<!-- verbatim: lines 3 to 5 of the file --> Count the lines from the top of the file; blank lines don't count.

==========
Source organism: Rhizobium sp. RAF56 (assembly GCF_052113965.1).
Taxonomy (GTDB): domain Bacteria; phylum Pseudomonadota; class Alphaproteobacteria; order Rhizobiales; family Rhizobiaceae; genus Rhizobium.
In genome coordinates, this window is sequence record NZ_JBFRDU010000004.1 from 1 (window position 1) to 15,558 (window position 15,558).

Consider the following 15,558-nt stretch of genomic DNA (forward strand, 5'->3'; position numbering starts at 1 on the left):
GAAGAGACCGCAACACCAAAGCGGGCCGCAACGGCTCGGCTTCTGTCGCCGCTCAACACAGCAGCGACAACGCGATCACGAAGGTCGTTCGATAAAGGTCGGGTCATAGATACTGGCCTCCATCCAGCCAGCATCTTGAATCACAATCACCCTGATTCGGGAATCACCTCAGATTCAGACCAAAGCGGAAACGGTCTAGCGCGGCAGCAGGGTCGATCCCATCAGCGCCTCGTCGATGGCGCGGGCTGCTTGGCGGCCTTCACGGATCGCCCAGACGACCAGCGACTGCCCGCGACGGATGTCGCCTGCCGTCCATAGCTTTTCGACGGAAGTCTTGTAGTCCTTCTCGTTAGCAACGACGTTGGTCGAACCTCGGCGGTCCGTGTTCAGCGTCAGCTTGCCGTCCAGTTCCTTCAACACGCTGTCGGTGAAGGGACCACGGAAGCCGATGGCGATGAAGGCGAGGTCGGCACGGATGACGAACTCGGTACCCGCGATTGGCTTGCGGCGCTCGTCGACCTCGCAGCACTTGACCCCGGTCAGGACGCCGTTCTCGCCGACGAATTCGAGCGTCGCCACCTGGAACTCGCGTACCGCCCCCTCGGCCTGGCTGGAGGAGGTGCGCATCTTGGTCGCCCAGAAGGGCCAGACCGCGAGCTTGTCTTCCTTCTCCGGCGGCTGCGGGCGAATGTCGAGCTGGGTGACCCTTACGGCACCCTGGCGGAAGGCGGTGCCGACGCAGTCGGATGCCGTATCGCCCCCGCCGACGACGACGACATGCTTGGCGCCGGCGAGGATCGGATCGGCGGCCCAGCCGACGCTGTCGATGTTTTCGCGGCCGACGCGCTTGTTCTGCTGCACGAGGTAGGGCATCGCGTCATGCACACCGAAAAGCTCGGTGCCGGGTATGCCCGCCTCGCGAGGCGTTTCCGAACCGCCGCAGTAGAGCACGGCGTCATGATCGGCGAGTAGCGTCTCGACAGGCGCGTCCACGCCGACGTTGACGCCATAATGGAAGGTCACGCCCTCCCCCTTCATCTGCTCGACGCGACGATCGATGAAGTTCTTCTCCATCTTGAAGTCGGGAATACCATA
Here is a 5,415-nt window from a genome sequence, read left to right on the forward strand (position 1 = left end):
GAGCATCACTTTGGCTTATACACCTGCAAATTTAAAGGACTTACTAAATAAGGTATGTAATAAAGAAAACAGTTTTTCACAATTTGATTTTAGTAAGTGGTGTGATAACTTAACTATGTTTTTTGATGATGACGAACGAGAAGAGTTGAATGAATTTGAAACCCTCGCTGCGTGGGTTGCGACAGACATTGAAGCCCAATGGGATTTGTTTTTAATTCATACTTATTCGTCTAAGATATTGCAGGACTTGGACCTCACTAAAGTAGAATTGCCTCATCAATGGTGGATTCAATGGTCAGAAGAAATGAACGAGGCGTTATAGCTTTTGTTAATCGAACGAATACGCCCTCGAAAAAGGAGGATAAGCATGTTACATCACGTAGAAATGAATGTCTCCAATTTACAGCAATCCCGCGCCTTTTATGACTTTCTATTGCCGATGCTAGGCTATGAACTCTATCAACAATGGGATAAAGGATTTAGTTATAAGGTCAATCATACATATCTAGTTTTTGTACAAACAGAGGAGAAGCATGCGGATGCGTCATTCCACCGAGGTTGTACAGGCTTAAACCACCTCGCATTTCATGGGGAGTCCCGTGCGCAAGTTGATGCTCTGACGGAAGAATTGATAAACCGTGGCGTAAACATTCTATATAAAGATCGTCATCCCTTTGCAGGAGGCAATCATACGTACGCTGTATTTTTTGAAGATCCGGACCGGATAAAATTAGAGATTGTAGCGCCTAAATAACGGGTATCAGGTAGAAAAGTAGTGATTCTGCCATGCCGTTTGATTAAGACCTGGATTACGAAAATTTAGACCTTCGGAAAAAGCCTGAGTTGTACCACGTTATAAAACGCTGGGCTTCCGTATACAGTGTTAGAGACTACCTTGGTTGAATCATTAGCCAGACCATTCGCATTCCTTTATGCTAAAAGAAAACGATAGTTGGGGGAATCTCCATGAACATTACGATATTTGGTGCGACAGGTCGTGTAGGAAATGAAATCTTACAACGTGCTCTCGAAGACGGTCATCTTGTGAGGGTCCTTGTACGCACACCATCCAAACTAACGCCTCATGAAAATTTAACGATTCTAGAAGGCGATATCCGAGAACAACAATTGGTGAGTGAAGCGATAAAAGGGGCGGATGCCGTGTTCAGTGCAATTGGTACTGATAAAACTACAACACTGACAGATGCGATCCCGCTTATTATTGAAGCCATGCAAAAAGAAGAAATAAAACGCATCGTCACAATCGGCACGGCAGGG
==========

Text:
In genome coordinates, this window is sequence record NZ_JBFRDU010000004.1 from 1 (window position 1) to 15,558 (window position 15,558).

Consider the following 15,558-nt stretch of genomic DNA (forward strand, 5'->3'; position numbering starts at 1 on the left):
GAAGAGACCGCAACACCAAAGCGGGCCGCAACGGCTCGGCTTCTGTCGCCGCTCAACACAGCAGCGACAACGCGATCACGAAGGTCGTTCGATAAAGGTCGGGTCATAGATACTGGCCTCCATCCAGCCAGCATCTTGAATCACAATCACCCTGATTCGGGAATCACCTCAGATTCAGACCAAAGCGGAAACGGTCTAGCGCGGCAGCAGGGTCGATCCCATCAGCGCCTCGTCGATGGCGCGGGCTGCTTGGCGGCCTTCACGGATCGCCCAGACGACCAGCGACTGCCCGCGACGGATGTCGCCTGCCGTCCATAGCTTTTCGACGGAAGTCTTGTAGTCCTTCTCGTTAGCAACGACGTTGGTCGAACCTCGGCGGTCCGTGTTCAGCGTCAGCTTGCCGTCCAGTTCCTTCAACACGCTGTCGGTGAAGGGACCACGGAAGCCGATGGCGATGAAGGCGAGGTCGGCACGGATGACGAACTCGGTACCCGCGATTGGCTTGCGGCGCTCGTCGACCTCGCAGCACTTGACCCCGGTCAGGACGCCGTTCTCGCCGACGAATTCGAGCGTCGCCACCTGGAACTCGCGTACCGCCCCCTCGGCCTGGCTGGAGGAGGTGCGCATCTTGGTCGCCCAGAAGGGCCAGACCGCGAGCTTGTCTTCCTTCTCCGGCGGCTGCGGGCGAATGTCGAGCTGGGTGACCCTTACGGCACCCTGGCGGAAGGCGGTGCCGACGCAGTCGGATGCCGTATCGCCCCCGCCGACGACGACGACATGCTTGGCGCCGGCGAGGATCGGATCGGCGGCCCAGCCGACGCTGTCGATGTTTTCGCGGCCGACGCGCTTGTTCTGCTGCACGAGGTAGGGCATCGCGTCATGCACACCGAAAAGCTCGGTGCCGGGTATGCCCGCCTCGCGAGGCGTTTCCGAACCGCCGCAGTAGAGCACGGCGTCATGATCGGCGAGTAGCGTCTCGACAGGCGCGTCCACGCCGACGTTGACGCCATAATGGAAGGTCACGCCCTCCCCCTTCATCTGCTCGACGCGACGATCGATGAAGTTCTTCTCCATCTTGAAGTCGGGAATACCATA